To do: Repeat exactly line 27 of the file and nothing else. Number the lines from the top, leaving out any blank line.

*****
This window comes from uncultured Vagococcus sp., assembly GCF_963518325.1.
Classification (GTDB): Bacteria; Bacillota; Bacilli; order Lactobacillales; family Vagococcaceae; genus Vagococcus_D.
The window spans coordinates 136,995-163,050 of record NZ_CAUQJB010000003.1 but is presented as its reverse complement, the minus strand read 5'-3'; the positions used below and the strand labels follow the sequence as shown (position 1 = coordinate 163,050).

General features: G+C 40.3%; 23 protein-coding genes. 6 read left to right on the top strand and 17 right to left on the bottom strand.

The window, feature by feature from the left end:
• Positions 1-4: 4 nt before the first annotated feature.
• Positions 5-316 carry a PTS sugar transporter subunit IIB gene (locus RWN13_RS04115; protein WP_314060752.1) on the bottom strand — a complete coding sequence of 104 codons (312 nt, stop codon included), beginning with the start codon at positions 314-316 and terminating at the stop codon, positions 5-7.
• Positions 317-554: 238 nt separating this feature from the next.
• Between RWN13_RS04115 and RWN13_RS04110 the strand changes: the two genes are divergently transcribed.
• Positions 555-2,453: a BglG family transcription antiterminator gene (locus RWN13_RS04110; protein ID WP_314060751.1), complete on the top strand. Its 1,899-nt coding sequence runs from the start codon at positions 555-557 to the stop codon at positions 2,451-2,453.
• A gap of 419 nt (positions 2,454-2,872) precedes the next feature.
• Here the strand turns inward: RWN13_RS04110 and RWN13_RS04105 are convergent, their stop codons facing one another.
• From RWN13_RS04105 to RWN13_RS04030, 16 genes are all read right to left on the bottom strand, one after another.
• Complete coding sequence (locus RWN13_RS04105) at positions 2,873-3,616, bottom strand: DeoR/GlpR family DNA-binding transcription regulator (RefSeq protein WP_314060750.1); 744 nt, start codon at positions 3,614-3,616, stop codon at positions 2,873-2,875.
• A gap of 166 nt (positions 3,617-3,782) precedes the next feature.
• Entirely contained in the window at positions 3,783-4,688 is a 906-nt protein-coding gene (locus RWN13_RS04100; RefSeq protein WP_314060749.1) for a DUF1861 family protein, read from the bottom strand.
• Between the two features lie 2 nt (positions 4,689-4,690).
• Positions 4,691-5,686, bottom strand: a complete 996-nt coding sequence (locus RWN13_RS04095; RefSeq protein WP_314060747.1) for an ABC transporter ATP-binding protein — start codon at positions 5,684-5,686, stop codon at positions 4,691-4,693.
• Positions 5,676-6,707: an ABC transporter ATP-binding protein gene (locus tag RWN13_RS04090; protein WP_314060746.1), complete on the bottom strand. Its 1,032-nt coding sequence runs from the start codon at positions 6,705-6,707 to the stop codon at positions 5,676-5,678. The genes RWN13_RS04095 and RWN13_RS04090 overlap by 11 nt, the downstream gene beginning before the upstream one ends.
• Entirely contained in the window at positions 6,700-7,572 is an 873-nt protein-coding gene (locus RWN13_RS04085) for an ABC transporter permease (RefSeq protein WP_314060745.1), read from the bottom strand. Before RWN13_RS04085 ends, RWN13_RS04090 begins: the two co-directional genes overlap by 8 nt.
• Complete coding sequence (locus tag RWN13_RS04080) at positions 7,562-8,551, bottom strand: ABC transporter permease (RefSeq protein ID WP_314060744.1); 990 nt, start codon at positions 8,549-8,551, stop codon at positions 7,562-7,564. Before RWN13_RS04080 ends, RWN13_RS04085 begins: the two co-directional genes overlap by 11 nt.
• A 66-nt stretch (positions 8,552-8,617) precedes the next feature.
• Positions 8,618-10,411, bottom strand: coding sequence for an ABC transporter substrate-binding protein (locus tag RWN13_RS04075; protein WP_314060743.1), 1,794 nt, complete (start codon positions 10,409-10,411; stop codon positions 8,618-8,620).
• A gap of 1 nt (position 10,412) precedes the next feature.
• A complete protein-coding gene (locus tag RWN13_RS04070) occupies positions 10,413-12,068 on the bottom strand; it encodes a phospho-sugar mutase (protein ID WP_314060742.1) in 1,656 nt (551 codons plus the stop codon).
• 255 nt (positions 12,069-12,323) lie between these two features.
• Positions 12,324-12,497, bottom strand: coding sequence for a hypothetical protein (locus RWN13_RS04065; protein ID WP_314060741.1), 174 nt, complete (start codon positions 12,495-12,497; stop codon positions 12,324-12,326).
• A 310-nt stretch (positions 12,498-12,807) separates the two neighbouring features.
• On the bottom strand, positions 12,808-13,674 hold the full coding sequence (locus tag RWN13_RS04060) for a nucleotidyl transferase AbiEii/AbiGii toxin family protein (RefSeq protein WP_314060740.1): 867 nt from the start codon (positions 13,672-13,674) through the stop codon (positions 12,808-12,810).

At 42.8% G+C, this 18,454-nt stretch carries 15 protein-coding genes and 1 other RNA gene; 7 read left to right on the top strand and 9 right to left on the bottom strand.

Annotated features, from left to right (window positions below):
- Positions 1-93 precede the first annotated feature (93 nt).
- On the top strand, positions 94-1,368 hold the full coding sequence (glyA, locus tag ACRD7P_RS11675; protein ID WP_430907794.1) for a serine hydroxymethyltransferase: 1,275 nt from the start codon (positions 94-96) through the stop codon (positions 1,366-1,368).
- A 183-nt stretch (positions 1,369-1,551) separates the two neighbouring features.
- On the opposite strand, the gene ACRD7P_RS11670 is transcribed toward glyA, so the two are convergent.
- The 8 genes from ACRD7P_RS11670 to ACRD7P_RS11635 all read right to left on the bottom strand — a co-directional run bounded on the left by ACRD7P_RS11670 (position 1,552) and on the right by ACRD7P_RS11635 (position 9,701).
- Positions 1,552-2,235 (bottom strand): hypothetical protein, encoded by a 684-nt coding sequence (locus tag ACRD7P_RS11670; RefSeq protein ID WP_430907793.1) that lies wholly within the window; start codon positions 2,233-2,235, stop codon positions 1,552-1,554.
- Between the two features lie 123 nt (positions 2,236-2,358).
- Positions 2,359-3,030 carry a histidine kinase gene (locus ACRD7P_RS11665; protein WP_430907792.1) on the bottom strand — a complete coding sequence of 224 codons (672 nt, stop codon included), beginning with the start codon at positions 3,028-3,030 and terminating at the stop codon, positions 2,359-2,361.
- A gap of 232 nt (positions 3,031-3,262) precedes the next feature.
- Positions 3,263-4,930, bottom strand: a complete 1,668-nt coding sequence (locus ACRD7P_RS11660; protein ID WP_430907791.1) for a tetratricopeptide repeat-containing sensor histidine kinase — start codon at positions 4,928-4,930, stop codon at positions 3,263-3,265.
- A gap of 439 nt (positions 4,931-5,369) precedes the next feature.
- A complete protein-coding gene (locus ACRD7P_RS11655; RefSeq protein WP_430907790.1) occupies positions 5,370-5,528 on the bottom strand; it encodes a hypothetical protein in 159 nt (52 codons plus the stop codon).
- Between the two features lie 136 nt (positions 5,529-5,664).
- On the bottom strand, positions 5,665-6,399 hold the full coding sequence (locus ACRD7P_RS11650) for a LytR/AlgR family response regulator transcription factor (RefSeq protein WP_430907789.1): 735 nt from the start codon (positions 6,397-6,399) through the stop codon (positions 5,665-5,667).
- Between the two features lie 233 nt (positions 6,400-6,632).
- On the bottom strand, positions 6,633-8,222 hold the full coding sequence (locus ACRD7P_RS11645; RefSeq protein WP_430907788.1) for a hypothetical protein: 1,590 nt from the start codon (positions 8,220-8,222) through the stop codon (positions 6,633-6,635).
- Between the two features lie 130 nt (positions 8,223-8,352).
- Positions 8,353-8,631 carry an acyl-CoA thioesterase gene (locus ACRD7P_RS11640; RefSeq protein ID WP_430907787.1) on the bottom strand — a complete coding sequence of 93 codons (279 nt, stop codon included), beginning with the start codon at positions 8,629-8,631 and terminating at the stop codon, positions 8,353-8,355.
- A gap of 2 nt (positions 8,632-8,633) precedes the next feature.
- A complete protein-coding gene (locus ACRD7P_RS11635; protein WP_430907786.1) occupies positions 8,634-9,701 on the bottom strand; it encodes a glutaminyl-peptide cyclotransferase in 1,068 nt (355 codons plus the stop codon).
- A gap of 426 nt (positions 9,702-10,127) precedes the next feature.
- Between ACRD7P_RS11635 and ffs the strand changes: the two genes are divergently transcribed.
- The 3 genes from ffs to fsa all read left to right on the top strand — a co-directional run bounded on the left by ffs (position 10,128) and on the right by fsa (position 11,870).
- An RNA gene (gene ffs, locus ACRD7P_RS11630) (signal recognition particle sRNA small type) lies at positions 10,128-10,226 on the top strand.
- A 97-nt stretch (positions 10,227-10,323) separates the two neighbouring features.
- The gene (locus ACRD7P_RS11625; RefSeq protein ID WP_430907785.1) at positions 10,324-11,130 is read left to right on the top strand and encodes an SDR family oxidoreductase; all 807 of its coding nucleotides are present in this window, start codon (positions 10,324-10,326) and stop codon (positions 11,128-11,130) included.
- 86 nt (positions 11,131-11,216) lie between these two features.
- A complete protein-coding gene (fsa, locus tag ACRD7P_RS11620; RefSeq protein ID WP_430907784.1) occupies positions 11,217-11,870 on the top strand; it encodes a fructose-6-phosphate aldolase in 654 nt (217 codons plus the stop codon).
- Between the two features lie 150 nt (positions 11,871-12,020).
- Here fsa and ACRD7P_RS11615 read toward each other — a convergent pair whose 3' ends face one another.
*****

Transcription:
• Positions 12,324-12,497, bottom strand: coding sequence for a hypothetical protein (locus RWN13_RS04065; protein ID WP_314060741.1), 174 nt, complete (start codon positions 12,495-12,497; stop codon positions 12,324-12,326).